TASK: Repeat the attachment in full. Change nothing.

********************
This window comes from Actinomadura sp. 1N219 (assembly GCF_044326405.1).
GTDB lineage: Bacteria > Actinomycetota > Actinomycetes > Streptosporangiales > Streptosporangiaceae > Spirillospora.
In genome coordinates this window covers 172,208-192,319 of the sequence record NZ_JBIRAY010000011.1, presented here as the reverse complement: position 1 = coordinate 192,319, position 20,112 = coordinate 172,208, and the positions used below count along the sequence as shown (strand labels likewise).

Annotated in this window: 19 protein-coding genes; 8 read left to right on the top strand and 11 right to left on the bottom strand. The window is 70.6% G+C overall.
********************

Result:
This window comes from Actinomadura sp. 1N219 (assembly GCF_044326405.1).
GTDB lineage: Bacteria > Actinomycetota > Actinomycetes > Streptosporangiales > Streptosporangiaceae > Spirillospora.
In genome coordinates this window covers 172,208-192,319 of the sequence record NZ_JBIRAY010000011.1, presented here as the reverse complement: position 1 = coordinate 192,319, position 20,112 = coordinate 172,208, and the positions used below count along the sequence as shown (strand labels likewise).

Annotated in this window: 19 protein-coding genes; 8 read left to right on the top strand and 11 right to left on the bottom strand. The window is 70.6% G+C overall.